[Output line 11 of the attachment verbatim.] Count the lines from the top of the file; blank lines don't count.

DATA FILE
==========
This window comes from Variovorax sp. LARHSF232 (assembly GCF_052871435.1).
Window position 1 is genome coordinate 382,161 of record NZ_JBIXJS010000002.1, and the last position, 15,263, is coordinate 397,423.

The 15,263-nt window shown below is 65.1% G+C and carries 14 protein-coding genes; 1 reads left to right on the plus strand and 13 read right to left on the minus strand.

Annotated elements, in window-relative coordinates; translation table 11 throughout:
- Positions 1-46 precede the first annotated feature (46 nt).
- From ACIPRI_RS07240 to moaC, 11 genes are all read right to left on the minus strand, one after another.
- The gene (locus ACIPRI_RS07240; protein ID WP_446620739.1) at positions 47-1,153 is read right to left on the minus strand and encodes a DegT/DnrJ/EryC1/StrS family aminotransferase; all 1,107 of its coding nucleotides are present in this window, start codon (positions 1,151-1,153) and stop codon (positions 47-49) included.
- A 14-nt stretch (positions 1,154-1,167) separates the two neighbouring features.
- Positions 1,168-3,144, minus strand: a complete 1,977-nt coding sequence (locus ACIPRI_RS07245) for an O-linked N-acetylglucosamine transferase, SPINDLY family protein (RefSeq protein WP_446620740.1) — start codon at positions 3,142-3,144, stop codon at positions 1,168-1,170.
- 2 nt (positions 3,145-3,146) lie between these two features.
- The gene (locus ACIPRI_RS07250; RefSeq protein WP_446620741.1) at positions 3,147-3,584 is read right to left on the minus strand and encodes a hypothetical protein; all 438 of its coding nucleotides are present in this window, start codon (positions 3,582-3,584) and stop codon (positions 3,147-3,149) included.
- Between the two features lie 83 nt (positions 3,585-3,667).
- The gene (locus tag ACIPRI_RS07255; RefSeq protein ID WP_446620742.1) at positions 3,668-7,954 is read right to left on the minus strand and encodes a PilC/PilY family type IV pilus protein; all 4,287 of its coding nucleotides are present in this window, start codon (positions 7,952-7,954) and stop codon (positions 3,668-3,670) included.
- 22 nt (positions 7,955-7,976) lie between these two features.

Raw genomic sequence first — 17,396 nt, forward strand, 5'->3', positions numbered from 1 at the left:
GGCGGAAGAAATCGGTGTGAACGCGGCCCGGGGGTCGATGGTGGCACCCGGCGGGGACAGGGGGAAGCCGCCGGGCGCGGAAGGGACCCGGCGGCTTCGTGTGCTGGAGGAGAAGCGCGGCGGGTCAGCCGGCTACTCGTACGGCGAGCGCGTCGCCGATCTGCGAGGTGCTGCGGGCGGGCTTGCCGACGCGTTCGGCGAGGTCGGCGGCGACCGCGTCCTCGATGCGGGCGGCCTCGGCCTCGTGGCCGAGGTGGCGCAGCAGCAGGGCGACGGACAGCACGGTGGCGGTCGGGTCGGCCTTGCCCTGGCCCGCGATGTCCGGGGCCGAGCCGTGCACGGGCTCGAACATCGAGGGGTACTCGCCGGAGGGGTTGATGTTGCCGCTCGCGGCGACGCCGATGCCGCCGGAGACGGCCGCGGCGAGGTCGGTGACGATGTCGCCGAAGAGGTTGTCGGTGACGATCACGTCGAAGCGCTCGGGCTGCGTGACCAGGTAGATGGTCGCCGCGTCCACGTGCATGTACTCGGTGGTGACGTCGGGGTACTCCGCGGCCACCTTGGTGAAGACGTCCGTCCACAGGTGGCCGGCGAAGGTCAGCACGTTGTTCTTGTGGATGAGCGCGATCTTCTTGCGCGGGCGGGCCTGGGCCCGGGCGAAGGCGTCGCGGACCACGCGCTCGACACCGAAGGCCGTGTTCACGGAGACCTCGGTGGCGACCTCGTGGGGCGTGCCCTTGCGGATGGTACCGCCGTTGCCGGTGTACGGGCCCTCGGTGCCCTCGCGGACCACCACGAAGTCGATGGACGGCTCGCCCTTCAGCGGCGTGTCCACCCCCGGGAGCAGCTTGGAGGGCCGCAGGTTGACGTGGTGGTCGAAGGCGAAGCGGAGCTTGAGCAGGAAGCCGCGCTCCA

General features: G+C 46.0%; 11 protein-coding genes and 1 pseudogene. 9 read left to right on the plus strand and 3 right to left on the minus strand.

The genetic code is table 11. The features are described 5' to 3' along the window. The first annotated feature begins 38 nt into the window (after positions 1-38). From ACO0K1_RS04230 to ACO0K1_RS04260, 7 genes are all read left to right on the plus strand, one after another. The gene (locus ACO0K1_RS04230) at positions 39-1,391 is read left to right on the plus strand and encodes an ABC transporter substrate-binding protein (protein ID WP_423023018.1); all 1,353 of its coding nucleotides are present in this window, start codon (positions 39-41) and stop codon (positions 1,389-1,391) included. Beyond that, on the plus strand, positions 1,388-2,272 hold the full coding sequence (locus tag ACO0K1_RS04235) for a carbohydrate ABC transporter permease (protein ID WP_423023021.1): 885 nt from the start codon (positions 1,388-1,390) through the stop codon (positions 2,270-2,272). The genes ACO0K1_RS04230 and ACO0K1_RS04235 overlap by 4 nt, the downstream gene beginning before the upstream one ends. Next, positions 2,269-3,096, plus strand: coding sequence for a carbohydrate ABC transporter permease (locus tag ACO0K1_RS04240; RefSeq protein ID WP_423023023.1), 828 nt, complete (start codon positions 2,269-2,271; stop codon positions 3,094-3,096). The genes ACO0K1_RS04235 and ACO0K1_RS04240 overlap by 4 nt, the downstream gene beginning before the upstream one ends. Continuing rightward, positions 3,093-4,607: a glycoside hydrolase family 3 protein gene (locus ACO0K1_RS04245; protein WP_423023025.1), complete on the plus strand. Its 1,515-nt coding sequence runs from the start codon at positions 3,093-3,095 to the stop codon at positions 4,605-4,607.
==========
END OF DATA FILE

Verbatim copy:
- The gene (locus ACIPRI_RS07250; RefSeq protein WP_446620741.1) at positions 3,147-3,584 is read right to left on the minus strand and encodes a hypothetical protein; all 438 of its coding nucleotides are present in this window, start codon (positions 3,582-3,584) and stop codon (positions 3,147-3,149) included.